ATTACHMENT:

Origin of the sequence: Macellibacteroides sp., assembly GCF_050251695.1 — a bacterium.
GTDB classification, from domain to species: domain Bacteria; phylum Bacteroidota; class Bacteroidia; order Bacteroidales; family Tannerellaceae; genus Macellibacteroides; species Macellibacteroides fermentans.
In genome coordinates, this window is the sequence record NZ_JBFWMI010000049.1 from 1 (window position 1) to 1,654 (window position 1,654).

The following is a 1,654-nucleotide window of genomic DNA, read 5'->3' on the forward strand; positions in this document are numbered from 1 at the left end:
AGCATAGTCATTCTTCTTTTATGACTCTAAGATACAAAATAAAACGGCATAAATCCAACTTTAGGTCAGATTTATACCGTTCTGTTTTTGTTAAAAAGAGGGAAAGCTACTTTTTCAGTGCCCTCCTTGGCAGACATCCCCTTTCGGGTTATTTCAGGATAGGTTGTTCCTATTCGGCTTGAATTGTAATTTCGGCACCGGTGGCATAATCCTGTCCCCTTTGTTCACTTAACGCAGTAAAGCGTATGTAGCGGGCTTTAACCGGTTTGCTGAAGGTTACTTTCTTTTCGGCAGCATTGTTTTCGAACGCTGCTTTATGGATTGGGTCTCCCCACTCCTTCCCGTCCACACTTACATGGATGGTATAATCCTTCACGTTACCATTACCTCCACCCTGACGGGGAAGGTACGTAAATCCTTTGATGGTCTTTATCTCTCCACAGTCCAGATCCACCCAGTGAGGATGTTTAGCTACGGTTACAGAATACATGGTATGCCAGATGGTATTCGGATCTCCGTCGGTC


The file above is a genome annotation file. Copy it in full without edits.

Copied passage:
Origin of the sequence: Macellibacteroides sp., assembly GCF_050251695.1 — a bacterium.
GTDB classification, from domain to species: domain Bacteria; phylum Bacteroidota; class Bacteroidia; order Bacteroidales; family Tannerellaceae; genus Macellibacteroides; species Macellibacteroides fermentans.
In genome coordinates, this window is the sequence record NZ_JBFWMI010000049.1 from 1 (window position 1) to 1,654 (window position 1,654).

The following is a 1,654-nucleotide window of genomic DNA, read 5'->3' on the forward strand; positions in this document are numbered from 1 at the left end:
AGCATAGTCATTCTTCTTTTATGACTCTAAGATACAAAATAAAACGGCATAAATCCAACTTTAGGTCAGATTTATACCGTTCTGTTTTTGTTAAAAAGAGGGAAAGCTACTTTTTCAGTGCCCTCCTTGGCAGACATCCCCTTTCGGGTTATTTCAGGATAGGTTGTTCCTATTCGGCTTGAATTGTAATTTCGGCACCGGTGGCATAATCCTGTCCCCTTTGTTCACTTAACGCAGTAAAGCGTATGTAGCGGGCTTTAACCGGTTTGCTGAAGGTTACTTTCTTTTCGGCAGCATTGTTTTCGAACGCTGCTTTATGGATTGGGTCTCCCCACTCCTTCCCGTCCACACTTACATGGATGGTATAATCCTTCACGTTACCATTACCTCCACCCTGACGGGGAAGGTACGTAAATCCTTTGATGGTCTTTATCTCTCCACAGTCCAGATCCACCCAGTGAGGATGTTTAGCTACGGTTACAGAATACATGGTATGCCAGATGGTATTCGGATCTCCGTCGGTC